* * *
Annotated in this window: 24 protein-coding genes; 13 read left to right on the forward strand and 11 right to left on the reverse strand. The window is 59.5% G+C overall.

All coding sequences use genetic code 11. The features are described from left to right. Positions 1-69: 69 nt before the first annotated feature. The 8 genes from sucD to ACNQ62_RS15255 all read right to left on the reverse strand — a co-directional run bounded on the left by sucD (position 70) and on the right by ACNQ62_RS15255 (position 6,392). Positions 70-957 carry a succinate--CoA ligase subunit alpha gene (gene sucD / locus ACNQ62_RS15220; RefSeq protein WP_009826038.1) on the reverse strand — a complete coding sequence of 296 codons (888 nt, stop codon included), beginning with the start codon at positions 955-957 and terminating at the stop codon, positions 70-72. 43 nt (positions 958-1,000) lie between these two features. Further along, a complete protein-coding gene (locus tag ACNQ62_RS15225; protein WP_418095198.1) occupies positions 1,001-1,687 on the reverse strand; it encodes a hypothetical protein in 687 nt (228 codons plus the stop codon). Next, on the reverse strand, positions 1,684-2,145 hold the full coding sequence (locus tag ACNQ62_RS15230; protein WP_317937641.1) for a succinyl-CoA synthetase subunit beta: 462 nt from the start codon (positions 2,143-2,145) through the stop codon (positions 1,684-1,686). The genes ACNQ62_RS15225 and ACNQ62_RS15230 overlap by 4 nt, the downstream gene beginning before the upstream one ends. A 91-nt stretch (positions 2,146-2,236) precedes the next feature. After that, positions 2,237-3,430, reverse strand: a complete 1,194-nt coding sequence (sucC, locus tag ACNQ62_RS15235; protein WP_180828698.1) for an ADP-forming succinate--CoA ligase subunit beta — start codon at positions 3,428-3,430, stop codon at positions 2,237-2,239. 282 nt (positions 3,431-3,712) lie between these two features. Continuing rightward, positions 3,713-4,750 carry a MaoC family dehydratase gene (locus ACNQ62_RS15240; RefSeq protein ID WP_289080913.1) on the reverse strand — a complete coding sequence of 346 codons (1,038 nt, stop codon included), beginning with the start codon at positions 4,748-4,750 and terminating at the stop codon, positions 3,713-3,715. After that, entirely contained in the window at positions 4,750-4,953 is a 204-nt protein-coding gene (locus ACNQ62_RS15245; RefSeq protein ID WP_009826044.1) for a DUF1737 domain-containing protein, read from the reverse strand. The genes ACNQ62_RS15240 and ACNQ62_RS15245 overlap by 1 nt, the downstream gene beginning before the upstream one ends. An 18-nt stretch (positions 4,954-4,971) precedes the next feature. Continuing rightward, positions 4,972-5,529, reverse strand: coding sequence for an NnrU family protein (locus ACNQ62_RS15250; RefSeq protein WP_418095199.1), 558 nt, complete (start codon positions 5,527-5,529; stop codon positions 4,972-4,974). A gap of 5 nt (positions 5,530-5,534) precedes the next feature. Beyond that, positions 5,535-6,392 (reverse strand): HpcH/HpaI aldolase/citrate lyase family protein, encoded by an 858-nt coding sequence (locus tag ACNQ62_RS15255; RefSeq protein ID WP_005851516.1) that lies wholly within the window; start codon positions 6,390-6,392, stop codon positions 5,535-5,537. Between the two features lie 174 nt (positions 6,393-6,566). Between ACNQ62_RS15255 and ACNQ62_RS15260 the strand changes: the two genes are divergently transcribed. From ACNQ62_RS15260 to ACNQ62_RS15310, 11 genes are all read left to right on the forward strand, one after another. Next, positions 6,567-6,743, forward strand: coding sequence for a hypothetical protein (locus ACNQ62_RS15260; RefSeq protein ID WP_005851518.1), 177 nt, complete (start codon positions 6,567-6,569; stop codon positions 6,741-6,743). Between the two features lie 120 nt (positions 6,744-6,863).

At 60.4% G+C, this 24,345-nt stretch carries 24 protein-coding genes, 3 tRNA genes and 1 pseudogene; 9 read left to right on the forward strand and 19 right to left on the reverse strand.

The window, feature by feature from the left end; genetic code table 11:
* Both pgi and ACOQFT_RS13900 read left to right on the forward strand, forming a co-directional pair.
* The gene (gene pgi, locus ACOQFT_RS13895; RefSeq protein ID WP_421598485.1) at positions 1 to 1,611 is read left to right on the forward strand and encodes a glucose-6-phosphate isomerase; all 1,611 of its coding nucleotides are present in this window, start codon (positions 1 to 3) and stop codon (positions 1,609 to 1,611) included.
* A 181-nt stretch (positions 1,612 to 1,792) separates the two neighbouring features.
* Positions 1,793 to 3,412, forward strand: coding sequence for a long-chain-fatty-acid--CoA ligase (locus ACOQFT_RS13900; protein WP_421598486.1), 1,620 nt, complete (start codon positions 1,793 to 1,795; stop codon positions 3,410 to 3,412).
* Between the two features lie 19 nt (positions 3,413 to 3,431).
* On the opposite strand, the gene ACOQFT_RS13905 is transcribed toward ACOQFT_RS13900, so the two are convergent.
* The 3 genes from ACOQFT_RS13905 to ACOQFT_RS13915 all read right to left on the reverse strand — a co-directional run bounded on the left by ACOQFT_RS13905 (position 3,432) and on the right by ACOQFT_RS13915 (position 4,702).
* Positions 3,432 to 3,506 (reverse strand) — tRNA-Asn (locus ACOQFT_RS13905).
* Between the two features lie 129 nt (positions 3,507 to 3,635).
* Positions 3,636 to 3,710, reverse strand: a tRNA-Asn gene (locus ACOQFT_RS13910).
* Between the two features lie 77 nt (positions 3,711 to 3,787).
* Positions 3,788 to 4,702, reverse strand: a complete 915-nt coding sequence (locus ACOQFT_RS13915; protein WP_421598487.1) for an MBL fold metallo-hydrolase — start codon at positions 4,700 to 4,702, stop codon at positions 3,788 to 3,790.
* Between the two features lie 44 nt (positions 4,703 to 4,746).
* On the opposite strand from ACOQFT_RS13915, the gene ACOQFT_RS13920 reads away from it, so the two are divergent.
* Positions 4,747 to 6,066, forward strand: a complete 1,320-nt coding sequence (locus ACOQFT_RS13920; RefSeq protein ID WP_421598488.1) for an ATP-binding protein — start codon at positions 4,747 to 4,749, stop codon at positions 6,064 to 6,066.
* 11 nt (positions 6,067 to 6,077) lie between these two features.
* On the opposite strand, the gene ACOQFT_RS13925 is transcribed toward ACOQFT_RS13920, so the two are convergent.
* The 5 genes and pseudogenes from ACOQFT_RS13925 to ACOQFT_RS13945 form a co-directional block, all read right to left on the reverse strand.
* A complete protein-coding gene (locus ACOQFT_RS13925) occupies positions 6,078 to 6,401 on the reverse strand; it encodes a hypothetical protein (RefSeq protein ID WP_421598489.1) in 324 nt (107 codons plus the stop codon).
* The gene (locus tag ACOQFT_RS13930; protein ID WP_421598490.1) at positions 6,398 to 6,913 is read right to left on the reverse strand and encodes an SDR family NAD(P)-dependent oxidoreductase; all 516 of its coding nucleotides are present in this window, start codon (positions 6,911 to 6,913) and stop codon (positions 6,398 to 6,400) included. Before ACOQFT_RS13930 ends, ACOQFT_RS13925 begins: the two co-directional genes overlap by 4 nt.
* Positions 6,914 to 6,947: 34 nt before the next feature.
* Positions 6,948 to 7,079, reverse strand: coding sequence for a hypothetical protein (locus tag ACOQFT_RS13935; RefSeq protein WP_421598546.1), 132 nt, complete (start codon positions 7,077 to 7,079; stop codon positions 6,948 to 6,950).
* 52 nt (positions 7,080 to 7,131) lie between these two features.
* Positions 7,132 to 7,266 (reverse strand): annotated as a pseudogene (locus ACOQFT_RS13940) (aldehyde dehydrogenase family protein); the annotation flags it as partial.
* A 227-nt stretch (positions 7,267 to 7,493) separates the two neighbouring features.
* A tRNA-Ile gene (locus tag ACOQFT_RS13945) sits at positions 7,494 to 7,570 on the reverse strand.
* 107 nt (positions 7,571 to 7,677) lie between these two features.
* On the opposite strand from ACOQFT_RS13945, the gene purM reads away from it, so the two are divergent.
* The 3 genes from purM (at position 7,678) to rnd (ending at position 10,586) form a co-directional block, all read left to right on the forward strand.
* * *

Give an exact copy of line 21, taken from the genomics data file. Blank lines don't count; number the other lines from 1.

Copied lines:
* On the opposite strand, the gene ACOQFT_RS13925 is transcribed toward ACOQFT_RS13920, so the two are convergent.